Tuesday, January 13, 2009

Fantasy and Reality

Maybe it's because I never watch the show, but I just don't get the phenomenon that is the television series "24." I mean, I get that it's an exciting drama and all that. What I don't get is the way so many people (including pandering politicians who should know better) seem to think it's reflective of real life:
Bauer’s fictional defense of torture and his fictional claims of its effectiveness are having very real consequences. Over the last two days, right-wing commentators have cheered Bauer’s belligerent Senate testimony, wondering how Congress could be so ungrateful to a torture advocate like Bauer. Often their commentary has been directed at critics of the Bush administration’s torture policies and suggests that the “average person” would approve of Bauer’s conduct.
Maybe people need to drag themselves away from the teevee a little more and get out in the real world with real people. The fear culture that is gripping this country is not healthy. People grossly overestimate the danger to themselves and their families from criminals, terrorists, child molesters, kidnappers, and so on.

I'm not suggesting that these things aren't real or that there aren't precautions one should take against them. But when the perception of risk is out of proportion with the actual risk, we end up doing things like overprotecting children so they can't even go outside to play or giving up fundamental rights and freedoms in exchange for protection from overinflated risks.

I realize that crime dramas and such can be very compelling, but they're not real.

I'm reminded of a line by Penn Jillette of Penn & Teller about people misunderstanding media (my emphasis):
We believe violence is exciting in entertainment. In America we have the First Amendment; there are no censors. But there are anti-violence censorship letter-writers. They want to make sure you'll never see anything that they wouldn't want to see. They say that if we had nothing on TV but shows like thirtysomething and Growing Pains all the world problems would be worked out in an adult, peaceful manner. They don't understand EVERYTHING's fake on TV. Homer Simpson doesn't work in a nuclear power plant! Homer Simpson is just an actor!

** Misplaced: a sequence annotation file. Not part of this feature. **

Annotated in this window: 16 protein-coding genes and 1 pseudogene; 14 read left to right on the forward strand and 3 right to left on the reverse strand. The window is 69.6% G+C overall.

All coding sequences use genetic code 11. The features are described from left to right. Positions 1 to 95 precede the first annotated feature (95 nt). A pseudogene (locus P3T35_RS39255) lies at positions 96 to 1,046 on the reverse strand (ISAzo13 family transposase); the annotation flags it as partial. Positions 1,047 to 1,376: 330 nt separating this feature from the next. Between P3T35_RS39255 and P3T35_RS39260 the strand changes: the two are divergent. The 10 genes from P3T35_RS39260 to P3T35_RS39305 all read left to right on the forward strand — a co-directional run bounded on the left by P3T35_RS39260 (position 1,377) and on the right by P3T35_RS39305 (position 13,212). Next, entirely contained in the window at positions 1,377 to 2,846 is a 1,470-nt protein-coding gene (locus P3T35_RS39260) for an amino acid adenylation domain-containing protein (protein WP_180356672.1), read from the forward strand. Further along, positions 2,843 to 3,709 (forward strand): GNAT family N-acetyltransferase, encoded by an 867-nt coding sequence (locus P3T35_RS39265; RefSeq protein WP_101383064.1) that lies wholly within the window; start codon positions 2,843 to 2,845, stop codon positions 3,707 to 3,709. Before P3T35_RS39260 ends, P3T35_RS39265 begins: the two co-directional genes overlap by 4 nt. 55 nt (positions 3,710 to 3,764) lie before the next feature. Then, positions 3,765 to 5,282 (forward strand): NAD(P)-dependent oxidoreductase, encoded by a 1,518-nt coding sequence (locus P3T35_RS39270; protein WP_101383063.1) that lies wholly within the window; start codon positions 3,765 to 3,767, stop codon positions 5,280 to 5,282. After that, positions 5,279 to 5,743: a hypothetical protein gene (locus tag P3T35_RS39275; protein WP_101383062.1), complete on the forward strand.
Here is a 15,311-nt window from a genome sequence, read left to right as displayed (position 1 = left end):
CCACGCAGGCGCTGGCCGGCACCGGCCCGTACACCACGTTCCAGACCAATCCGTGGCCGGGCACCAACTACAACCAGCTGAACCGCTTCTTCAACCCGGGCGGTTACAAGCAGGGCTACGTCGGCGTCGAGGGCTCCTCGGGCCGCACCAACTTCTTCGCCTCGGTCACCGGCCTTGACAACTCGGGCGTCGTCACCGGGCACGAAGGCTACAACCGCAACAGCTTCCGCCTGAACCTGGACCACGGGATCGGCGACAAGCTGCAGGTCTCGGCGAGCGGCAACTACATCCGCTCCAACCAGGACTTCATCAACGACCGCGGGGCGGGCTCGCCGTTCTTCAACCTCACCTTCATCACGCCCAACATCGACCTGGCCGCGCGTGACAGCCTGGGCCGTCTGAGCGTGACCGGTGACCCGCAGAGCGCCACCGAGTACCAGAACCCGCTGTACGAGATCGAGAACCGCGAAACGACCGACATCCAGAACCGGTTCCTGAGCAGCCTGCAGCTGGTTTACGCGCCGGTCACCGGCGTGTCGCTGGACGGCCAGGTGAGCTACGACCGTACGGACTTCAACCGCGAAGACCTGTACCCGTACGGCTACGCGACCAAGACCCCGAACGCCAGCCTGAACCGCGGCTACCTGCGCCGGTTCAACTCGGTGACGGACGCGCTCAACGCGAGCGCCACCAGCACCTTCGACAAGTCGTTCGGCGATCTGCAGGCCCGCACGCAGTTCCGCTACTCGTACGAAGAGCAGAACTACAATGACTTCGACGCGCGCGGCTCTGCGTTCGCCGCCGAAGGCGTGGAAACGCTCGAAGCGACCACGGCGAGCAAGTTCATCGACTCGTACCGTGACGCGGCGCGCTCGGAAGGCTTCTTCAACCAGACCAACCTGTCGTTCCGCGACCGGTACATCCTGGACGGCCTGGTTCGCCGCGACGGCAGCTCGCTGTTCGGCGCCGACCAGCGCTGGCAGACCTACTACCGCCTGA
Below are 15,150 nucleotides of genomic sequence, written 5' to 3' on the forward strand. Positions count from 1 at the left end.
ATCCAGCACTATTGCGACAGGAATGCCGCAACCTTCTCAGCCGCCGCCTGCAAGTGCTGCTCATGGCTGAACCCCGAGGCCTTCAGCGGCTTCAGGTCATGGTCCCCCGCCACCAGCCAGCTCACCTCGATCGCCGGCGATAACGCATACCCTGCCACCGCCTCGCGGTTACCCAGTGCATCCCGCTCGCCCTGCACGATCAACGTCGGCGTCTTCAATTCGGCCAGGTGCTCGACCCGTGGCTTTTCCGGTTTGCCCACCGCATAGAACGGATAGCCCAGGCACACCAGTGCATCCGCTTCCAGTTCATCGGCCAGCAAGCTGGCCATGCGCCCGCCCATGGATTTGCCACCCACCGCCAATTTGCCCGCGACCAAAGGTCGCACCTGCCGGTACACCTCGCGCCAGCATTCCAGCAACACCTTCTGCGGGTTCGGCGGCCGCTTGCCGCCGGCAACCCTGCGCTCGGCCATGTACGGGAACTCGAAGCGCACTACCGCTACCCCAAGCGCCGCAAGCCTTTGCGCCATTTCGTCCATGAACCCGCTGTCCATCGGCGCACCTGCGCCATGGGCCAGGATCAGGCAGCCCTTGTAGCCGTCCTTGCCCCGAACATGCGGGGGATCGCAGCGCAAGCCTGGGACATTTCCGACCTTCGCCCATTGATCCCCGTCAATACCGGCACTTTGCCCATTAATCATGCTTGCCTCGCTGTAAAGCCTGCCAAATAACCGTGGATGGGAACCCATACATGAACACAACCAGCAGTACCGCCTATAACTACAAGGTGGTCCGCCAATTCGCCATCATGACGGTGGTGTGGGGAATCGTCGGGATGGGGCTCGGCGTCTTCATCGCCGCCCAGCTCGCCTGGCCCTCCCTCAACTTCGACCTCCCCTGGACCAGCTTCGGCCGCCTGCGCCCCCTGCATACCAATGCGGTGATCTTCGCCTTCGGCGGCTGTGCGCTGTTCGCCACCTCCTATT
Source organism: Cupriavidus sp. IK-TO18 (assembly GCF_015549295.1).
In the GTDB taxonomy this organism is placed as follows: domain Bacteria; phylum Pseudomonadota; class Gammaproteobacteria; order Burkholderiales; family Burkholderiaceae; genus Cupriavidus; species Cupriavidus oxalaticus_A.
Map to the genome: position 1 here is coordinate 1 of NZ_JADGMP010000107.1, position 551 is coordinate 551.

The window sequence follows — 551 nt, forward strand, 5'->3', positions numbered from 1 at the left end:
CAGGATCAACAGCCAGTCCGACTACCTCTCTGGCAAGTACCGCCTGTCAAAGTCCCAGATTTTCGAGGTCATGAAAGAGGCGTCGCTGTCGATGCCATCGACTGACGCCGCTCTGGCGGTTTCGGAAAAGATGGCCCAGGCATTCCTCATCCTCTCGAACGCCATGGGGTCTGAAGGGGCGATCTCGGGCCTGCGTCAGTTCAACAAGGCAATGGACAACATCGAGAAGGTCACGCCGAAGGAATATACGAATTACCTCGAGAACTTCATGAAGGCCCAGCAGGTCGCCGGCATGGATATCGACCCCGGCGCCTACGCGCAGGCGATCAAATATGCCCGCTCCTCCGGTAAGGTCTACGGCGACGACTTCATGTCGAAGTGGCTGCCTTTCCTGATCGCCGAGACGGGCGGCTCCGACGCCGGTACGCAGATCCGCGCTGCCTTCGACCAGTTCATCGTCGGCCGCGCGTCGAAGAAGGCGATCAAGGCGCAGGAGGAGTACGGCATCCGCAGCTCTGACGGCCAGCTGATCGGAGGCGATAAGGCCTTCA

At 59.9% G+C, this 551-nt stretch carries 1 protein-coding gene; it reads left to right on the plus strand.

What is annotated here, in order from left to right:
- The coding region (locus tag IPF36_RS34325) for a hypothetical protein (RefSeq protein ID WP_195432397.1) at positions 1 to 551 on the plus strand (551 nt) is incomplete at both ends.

It seemed funny at the time. Perhaps, like many entertainers, he was just prescient.


Anonymous said...

Just a wee small quibble: Homer Simpson isn't even an actor. He's a toon.

TV's not the only distraction from real life. People need to get their noses out of papers, magazines, and even books. They (nay, WE) need to step away from our lives and see what's going on.

Terrorism should be the least of our concerns. Get out there and talk to the sick, the homeless, the mentally ill, the addicted, the elderly, the disabled, the imprisoned and find out what their day-to-day lives are like. If the prospect of just talking one-on-one with "them" is scary, get past it. Talk to them and find out what real fear is.

Sarette said...

T.V is a reflection of us, and we are a reflection of it. It shows us what we want to see. And what we want to see are the things that get us the most excited.

When conservative commentators start talking about things that happen on a TV show like 24, what they're really responding to is the larger culture war that's going on in the US. In essence, they're readying their arguments for when (they fear) the Democrats begin hearings on US torture in pursuit of the War on Terror.

24 is currently showing us the larger debate on torture that has been going on in this country for quite a few years now. The political commentators of which Chard writes are merely commenting on that debate.

That said, it would be a mistake to think that people who watch and enjoy "24" think that anything going on in that show bears any semblance to reality.

People get out more than enough in this culture. A little mindless entertainment from time to time isn't harmful. I, for one, enjoy "24" for what it is.

Is a little guilty pleasure such a bad thing?

Some people like "Dancing With The Stars." Some like Monday Night Football. Me, I like highly unrealistic shows in which a guy with a handgun can take out a whole platoon of soldiers wielding assault rifles. I also like watching things blow up. So sue me, I'm a guy. :)